He said that it was “a hateful venue” and few GAA supporters relished the prospect of travelling to the “far side of the city” to watch a football or hurling match.

A recent meeting in Gullane’s Hotel to discuss Duggan Park was attended by Deputy Denis Naughton, Senator Aisling Dolan, Cllr Evelyn Parsons and Cllr Declan Kelly among others.

But the Duggan Park Committee then issued a statement saying that the ground is owned by Galway GAA and any use of the facility needed to be authorised – and no authorisation was given to the meeting organiser, former Mayor of Ballinasloe Joe Kelly, for this purpose.

Mr Kelly has been a staunch campaigner for the redevelopment of Duggan Park and has called on the local authority to row in behind this initiative.

They went on to say that there is a plan in place for the development of Duggan Park which is multiple staged which started with the new dressing rooms, flood lights and a new entrance to the venue.

Planning permission is in place for this development and that €500,000 has already been spent in the Duggan Park over the past number of years carrying out these projects.

The work in the ground, they say, is done to an excellent standard by local contractors with the support of the previous Town Council for grants and sports capital grants.

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Connacht Tribune

Former tourism magnet officially on register of derelict sites

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The fire-ravaged hotel that was once one of the most popular in the county is now officially considered a derelict site – and that has led a local councillor to call for it to be either redeveloped or levelled.

Portumna’s Shannon Oaks Hotel, for so long popular with anglers and golfers in particular, has been boarded up for more than a decade since it was destroyed by fire.

Local councillor, Jimmy McClearn, has called on the owners to reopen or sell the property – adding that it should either be levelled or redeveloped.

“We are a tourist town and we need a hotel. The last thing we want is for a hotel to be shut up,” he said.

“It is a fine facility and on an extensive site so there is no reason why it should be boarded up,” he added.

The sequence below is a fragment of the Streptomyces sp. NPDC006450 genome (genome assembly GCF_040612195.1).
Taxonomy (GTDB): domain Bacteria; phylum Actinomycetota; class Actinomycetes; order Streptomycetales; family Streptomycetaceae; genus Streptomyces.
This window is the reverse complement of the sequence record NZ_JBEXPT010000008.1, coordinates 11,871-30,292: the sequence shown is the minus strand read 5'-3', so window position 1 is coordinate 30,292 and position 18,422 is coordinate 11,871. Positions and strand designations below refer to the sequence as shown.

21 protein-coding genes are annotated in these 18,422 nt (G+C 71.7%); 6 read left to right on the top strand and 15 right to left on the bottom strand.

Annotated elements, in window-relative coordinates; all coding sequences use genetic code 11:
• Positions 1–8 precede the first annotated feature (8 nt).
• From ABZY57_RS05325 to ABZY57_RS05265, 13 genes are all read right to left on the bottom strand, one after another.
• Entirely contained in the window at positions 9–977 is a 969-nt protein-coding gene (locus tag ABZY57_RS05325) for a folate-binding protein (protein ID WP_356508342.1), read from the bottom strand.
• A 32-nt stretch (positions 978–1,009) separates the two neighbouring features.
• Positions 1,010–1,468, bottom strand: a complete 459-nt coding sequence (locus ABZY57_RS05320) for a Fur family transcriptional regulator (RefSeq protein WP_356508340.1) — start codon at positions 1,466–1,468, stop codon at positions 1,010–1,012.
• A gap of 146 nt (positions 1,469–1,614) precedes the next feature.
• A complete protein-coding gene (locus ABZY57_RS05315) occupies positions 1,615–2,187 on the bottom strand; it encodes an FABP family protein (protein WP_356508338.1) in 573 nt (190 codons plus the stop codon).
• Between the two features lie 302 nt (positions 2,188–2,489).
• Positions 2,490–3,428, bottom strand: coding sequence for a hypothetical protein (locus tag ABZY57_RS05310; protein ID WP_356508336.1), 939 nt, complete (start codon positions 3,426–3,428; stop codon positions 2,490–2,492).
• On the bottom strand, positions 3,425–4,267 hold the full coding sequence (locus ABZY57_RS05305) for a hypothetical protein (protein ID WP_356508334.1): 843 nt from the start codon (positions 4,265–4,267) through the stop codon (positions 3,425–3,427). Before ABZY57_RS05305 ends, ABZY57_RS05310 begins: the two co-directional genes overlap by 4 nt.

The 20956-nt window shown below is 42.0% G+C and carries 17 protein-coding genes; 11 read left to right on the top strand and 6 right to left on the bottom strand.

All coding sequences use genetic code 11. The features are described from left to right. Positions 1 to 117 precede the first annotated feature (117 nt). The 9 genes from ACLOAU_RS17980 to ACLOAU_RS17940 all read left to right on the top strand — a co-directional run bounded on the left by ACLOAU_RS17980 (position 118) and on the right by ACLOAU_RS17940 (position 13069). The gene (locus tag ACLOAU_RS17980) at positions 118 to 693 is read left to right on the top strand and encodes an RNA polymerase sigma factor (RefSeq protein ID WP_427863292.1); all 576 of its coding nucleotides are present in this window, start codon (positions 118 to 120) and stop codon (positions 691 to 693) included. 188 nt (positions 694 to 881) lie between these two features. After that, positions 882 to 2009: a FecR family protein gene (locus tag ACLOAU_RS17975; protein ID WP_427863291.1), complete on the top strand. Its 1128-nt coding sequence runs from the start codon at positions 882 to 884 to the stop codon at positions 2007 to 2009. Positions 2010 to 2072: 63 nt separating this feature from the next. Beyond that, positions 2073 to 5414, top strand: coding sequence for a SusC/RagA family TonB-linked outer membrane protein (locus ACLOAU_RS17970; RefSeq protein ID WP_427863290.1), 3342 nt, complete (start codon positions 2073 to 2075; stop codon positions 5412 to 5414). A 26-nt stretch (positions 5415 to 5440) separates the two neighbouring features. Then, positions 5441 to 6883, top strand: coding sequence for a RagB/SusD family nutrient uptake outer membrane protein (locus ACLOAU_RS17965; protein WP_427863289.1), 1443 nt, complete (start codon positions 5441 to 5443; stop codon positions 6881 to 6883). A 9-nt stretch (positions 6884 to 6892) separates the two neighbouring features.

The Shannon Oaks saga has gone on for the past twelve years – but now the owners, the multi-millionaire Comer brothers, will be forced to pay a derelict site levy if they do not reopen or redevelop.

That amounts to a seven per cent levy based on the market value of the property, which is worth around €1 million even in its derelict state.

The Shannon Oaks was ravaged by fire in September 2011 and four years later, the site was acquired by the Comer Group who, at the time, gave an undertaking that it would be reopened.

Around two years ago, planning permission was granted by Galway County Council to Barry Comer of the Comer Group to renovate the hotel by providing 60 new bedrooms along with 40 apartments to the rear of the structure.

However, there has been little or no movement on the site since then and now the owners are being again asked to give some indication as to when the hotel will be rebuilt.

It is considered an integral part of the tourism industry for the town and that is why pressure is mounting on the owners to rebuild the hotel.

Cllr McClearn said that all he is asking for is the owners to develop the site and provide a hotel there. “It’s not much to ask in a tourist town,” he added.

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Connacht Tribune

More than €200,000 worth of cannabis seized in East Galway

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More than €200,000 worth of cannabis was seized in during two separate search operations in East Galway on Saturday.

Gardai from the Divisional Drugs Unit conducted a search at a residence in Aughrim and seized cannabis plants with an estimated street value of €146,000 and €20,000 worth of cannabis herb which will now be sent for analysis.

Two men (both in their 30s) were arrested at the scene in connection with the investigation and are currently detained at Galway Garda station under Section 2 of the Criminal Justice (Drug Trafficking) Act, 1996.  Both men remain in custody.

A separate search was carried out at a residence in Ballinasloe yesterday afternoon and cannabis herb with an estimated street value of €35,000 was seized. Cannabis jellies and €7,510 in cash were also seized.

A man in his 40s was arrested and later released without charge and a file will be prepared for the Director of Public Prosecutions.